Why Does My Old House Have Two Front Doors?

Photo credit Scott Sidler

Lots of old homes have the mysterious second front door. Some were added in renovations over the years, but others are original. The explanations for these original double doors are all over the map. Many folks finally give up hope of finding an answer to this architectural mystery, but I have some ideas for you. If your old house has two front doors there are a number of reasons. Depending on your home’s style, age, location and size [...] Read on →

Dismantling History

Photo by Scott Sidler

Last week I helped my friends at Florida Victorian Architectural Antiques with the salvage of four early 20th century homes on the banks of Lake Eola here in Orlando, FL. We were busy removing any parts of the home that may be of some value to someone in the future. Old wood windows were removed and sold off to a house in Daytona Beach. Heart-pine flooring was pulled and cleaned before being delivered to a home somewhere in [...] Read on →

What is a First Rung Neighborhood?

Historic Neighborhood

Occasionally, I use terms on this blog some of my readers may not understand. I recently mentioned “first-rung” neighborhoods in a post and got some comments about what on earth they were. So, for everyone else who didn’t know but didn’t ask, here is your answer. How Cities Grow When areas are first settled there’s no rhyme or reason as to where houses are placed. The city grows organically, and back in the day zoning was virtually non-existent. [...] Read on →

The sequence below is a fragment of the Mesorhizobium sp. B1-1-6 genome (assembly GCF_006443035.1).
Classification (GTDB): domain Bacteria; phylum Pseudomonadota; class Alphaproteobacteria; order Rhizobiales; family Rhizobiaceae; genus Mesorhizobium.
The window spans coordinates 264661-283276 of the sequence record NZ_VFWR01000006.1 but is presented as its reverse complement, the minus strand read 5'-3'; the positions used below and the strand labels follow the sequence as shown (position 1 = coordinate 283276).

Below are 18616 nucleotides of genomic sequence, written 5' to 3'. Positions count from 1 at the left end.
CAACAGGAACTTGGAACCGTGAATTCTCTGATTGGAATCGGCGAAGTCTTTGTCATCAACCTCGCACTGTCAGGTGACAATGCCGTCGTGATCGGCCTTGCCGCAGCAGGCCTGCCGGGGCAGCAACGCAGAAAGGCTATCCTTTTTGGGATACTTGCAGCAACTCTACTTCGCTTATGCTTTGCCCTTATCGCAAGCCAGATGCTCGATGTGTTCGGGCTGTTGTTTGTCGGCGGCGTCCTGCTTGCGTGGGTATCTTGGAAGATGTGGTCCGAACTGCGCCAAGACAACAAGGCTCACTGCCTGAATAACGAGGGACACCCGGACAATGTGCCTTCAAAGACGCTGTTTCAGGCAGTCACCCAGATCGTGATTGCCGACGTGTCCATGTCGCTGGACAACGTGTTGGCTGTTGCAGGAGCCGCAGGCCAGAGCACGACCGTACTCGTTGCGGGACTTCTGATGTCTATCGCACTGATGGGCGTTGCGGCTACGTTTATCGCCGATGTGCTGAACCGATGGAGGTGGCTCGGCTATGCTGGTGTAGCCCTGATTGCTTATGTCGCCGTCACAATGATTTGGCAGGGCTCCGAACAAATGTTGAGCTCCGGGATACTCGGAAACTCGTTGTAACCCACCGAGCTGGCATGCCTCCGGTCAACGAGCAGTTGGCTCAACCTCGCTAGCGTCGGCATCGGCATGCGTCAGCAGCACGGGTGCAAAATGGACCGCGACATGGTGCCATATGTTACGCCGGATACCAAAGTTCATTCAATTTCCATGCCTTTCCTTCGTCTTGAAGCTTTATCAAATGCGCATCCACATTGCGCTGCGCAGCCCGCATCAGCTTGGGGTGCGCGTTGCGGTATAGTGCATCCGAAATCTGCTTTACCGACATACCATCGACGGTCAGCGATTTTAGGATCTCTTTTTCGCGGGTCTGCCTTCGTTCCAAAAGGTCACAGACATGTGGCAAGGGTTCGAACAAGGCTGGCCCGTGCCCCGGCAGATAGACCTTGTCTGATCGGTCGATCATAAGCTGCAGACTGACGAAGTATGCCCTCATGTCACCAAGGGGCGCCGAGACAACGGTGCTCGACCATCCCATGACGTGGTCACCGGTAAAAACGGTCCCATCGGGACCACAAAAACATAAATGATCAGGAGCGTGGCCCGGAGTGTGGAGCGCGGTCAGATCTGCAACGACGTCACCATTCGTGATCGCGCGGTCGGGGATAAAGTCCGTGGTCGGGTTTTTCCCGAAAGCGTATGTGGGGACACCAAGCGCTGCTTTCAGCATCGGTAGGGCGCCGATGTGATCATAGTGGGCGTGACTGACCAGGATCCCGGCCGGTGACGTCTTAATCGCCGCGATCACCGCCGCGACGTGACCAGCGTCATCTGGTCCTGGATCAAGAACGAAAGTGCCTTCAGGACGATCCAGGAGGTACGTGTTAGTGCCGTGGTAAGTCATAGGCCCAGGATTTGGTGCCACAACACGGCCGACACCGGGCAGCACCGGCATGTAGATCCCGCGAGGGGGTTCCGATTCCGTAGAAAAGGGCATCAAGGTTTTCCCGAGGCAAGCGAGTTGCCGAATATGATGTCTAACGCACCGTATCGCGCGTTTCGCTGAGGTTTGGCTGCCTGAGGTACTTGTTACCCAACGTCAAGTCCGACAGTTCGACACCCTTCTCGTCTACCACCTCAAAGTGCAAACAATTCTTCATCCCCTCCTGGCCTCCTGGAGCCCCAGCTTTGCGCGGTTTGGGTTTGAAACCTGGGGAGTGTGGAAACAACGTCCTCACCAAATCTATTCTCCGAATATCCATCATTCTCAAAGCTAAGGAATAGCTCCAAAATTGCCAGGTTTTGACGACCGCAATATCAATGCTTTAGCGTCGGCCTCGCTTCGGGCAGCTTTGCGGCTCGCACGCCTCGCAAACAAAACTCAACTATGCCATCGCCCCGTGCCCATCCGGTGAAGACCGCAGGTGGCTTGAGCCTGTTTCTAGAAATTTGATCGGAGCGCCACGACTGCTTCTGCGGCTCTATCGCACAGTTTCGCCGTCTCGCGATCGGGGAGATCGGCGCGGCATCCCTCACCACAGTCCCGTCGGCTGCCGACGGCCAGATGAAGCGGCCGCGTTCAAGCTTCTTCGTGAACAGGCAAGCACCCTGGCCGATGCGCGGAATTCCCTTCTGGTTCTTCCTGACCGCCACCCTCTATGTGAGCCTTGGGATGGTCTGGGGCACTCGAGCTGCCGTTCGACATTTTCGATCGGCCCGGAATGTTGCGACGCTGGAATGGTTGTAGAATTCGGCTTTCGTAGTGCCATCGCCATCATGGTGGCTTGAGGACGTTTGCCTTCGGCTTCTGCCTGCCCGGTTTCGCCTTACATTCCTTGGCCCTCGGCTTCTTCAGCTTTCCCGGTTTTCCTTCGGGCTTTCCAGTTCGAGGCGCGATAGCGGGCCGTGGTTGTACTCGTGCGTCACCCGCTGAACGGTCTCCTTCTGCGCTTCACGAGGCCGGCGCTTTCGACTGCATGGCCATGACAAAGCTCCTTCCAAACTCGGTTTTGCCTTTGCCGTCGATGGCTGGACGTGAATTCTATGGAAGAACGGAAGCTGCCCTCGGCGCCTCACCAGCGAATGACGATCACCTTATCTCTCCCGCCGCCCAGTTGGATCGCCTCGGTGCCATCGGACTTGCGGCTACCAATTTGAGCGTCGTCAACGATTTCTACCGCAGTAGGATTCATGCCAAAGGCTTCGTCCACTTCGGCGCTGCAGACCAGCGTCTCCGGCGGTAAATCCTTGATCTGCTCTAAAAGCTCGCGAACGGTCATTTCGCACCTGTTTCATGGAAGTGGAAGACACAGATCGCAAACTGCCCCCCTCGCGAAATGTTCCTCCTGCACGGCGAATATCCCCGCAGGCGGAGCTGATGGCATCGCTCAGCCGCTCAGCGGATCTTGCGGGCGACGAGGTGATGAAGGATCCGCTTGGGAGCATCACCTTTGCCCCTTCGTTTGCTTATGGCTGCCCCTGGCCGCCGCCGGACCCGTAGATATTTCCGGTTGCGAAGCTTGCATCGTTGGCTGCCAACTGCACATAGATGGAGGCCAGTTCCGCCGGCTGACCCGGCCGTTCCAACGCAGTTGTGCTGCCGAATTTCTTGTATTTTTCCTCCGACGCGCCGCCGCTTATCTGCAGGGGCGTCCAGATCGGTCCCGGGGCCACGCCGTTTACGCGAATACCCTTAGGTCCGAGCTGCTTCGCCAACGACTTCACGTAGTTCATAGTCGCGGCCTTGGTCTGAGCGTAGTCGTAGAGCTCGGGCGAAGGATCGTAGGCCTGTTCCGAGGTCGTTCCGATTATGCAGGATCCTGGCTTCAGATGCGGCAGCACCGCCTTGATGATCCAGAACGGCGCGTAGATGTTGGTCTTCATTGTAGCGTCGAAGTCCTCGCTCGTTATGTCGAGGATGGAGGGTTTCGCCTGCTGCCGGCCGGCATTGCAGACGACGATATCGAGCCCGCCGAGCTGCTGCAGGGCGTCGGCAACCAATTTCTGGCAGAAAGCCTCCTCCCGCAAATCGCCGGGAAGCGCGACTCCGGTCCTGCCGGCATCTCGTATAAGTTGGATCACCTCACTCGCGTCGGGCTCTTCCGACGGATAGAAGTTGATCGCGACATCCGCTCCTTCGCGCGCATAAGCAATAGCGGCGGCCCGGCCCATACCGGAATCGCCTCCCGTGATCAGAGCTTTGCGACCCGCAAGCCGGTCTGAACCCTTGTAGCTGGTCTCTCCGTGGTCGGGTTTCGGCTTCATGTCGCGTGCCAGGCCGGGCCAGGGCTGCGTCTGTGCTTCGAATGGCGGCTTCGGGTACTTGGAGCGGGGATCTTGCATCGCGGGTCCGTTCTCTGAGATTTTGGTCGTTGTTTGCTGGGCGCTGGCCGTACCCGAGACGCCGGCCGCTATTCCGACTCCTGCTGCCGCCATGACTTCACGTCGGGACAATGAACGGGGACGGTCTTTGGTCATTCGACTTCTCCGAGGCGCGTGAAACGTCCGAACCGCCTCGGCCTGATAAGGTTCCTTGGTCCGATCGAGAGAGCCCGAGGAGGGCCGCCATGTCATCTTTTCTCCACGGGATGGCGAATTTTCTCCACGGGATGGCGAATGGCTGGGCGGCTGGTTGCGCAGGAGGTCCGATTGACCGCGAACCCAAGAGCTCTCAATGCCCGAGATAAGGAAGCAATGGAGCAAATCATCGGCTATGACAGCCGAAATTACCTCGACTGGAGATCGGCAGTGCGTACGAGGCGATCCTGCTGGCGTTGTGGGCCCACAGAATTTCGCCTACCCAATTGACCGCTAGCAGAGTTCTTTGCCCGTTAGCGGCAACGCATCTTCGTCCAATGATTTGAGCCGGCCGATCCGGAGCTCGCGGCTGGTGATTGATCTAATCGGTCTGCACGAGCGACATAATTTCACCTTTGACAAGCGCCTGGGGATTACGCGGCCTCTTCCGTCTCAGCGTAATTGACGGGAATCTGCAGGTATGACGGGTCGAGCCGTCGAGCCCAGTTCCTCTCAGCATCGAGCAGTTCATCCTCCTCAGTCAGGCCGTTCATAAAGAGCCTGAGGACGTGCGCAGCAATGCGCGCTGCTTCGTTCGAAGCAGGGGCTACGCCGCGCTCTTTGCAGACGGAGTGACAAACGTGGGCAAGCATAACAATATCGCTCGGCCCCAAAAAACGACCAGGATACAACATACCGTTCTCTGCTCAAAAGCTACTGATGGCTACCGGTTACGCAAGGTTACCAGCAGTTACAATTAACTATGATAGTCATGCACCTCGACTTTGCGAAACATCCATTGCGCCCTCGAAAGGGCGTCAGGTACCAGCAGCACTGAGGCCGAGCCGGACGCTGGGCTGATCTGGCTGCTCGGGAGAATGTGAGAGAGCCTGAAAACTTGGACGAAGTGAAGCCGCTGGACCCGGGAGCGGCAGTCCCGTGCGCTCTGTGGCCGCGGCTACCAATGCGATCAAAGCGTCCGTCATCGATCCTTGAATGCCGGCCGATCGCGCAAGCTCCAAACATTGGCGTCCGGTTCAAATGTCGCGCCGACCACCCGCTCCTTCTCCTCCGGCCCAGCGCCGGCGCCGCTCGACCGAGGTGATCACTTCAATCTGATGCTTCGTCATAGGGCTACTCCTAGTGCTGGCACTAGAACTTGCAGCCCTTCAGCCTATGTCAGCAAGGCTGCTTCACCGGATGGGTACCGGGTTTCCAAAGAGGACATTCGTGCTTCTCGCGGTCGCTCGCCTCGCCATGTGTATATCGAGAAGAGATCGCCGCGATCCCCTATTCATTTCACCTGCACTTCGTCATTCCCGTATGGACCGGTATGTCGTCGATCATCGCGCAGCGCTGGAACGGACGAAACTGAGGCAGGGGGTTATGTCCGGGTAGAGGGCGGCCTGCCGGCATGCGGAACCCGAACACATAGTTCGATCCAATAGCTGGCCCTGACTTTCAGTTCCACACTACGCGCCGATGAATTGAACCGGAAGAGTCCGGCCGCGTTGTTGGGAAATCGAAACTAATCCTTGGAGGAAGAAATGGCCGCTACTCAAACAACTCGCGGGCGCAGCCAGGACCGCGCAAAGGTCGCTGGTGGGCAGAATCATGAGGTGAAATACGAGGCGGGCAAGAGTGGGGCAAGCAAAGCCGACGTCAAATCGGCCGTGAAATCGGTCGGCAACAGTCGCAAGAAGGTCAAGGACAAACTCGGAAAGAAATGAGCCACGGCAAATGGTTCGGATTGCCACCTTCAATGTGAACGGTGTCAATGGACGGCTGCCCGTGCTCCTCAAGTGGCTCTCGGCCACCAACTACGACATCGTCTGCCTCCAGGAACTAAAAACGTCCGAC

Is Your Home Part of the “Historical Cusp?”

Ranch Style Home

I have a lot of friends and clients whose homes fall into something I like to call the Historical Cusp. They don’t live in a house of any particular historical significance, and it’s not quite old enough to have been built by hand with non-standardized materials. But it still maintains some of the characteristics I love so much about historic homes. Most of these homes were built from about 1945-1960 and they represent a large portion of our [...] Read on →

Tips For Historic Homeowners {#6 Be a Detective}

Historic Home Tips

Every old house is hiding some pieces of its past, and it’s up to you to figure them out. Many folks want to restore old details that have been removed or covered up over the years. And while some remodels may have completely wiped out any signs of the past there may still be ways to discover how your old house once was. Attics, Basements & Crawlspace - A notoriously good pace to start looking for missing windows, screens, [...] Read on →

Save the Historic Homes on Lake Eola

Lake Eola Historic Homes

Lake Eola’s last remaining historic homes are in danger of destruction. Yesterday I learned of the City of Orlando’s plans to remove 5 historic (according the Orlando Sentinel these homes are only “semi-historic” whatever that may mean) homes dating from 1915-1930 that border Lake Eola park in order to add what will presumably be green space and expand the park’s existing borders by approximately 1 acre. While I think more and bigger parks are a wonderful part of [...] Read on →

“Dead as a Doornail”

Doornail

Just a little fun mid-week post about something I’ve been thinking about. Who hasn’t used the phrase “Dead as a doornail” at some point in their life? And how many of us actually know where the term comes from? That’s what I thought. Well, as it turns out we may have medieval carpenters to thank for the phrase. Dead as a doornail goes back to the 14th century when doornails were as common as…well…doors. In the days before [...] Read on →